As school commences in Tazewell and Woodford counties in August, students return to classrooms, after-school activities and homework. Juggling the equivalency of a full-time job can discourage students from enjoying reading or from reading independently.
Research supports that engaging children in reading has multiple benefits. Reading reinforces language, enunciation, and communication skills to children, and demonstrates appropriate ways to express themselves and to relate to others. Along with fostering reading comprehension, children who read also develop strong self-discipline, longer attention span and better memory retention. These skills may account for why studies show that children who are exposed to reading often and at an early age tend to perform well in other academic facets including math, science and social studies.
However, according to Gordon Petry, an English professor at Bradley University and a former middle school and high school teacher, parents and teachers may find engaging children in reading, both inside and outside of the classroom, “Very tough to do.”
“Find out what he or she is interested in and find books that address that interest,” Petry said, “Encourage magazine and newspaper reading or short story collections, especially for those with short attention spans.”
To get middle school and high school students excited about reading, Petry recommended classic books including “To Kill a Mockingbird” by Harper Lee; “The Great Gatsby” by F. Scott Fitzgerald; “Adventures of Huckleberry Finn” by Mark Twain; “The Sun Also Rises” and “The Old Man and the Sea,” both by Ernest Hemingway — Petry noted that most of his students preferred the latter; “All Quiet on the Western Front” by Erich Maria Remarque, which Petry said is “great for understanding World War I”; “Black Beauty” by Anna Sewell; “Kidnapped” by Robert Louis Stevenson; “The Metamorphosis” by Franz Kafka; “As I Lay Dying” by William Faulkner; “The Pearl” and “Of Mice and Men,” both by John Steinbeck; “The Stranger” by Albert Camus; “A Christmas Carol,” “Great Expectations,” and “David Copperfield,” all by Charles Dickens; “Invisible Man” by Ralph Ellison; “The Catcher in the Rye” by J.D. Salinger, which Petry called a “must read”; “Lord of the Flies” by William Golding; and “Catch 22” by Joseph Heller.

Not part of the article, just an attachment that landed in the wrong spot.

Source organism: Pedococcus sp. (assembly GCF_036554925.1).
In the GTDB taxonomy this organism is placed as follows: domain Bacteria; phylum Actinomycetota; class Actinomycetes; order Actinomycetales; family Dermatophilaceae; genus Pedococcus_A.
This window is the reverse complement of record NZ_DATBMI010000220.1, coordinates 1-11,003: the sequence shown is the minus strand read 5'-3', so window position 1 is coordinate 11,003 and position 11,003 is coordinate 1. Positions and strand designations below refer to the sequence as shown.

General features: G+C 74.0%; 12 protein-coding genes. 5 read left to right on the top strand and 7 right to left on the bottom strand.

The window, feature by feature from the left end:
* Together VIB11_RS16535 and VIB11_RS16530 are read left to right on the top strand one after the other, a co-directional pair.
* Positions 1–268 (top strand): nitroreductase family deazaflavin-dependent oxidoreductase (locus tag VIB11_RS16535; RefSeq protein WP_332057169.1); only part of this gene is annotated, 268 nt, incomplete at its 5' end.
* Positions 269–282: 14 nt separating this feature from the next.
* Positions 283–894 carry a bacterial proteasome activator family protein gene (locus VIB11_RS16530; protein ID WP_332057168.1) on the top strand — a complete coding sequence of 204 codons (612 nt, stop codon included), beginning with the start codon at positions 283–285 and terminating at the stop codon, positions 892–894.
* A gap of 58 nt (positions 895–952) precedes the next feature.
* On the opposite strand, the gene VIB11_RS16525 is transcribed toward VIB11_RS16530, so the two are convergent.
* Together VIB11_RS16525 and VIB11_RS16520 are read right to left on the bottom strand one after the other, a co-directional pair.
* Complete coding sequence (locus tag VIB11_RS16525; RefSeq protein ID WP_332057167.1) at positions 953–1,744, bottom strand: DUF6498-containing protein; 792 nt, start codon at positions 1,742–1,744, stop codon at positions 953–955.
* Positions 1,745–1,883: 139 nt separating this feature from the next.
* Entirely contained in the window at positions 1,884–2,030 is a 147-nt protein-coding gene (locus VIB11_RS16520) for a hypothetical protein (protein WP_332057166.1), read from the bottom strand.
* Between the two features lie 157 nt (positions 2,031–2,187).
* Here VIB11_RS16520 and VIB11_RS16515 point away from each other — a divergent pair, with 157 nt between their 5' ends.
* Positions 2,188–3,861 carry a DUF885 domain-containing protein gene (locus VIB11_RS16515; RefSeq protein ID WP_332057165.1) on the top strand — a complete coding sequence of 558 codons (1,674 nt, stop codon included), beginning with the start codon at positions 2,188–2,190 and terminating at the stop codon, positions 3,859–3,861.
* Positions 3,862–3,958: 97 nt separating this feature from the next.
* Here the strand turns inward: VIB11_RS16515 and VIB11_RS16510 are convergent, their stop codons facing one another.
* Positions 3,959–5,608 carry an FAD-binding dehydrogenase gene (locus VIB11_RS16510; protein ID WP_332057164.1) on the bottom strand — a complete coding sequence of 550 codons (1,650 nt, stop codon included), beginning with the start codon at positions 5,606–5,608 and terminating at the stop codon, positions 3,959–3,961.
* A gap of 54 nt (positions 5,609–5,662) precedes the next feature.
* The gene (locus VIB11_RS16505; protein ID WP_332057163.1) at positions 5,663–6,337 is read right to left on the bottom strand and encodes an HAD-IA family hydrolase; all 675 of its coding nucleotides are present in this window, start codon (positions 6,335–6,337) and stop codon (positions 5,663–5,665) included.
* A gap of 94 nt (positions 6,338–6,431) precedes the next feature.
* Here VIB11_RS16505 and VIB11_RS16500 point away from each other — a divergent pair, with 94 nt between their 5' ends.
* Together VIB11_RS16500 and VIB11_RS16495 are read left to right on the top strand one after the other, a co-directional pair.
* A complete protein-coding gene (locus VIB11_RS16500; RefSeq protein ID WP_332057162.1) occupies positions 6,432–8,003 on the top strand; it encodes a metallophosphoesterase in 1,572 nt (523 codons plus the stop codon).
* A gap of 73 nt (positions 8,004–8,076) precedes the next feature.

“The classics are ‘classics’ because they are engrossing, well written, and have universal themes that transcend temporal and cultural settings,” Petry said.
Petry, recalling one of his best classroom reading experiences, said, “We had finished reading Steinbeck’s The Pearl and I threw out the question, ‘Was Kino a fool to throw away the pearl?’ It turned into a three-day debate with the students finding obscure sentences that supported their side. Probably the best teaching I ever did, mainly calling on students to present their arguments.”
Petry’s daughter, Megan Larson from Pekin, is also a teacher. Larson teaches first grade and believes that a young child’s home life has the greatest impact on their inclination to read.
“Let them see parents reading on a regular basis — books, newspapers, magazines, et cetera, not phones/tablets,” Larson said. “If kids see, from a parent model, that reading is fun and not just something you do at school, they will more likely develop their own enjoyment.”
Larson suggested other ways to incorporate reading activities in a child’s home life.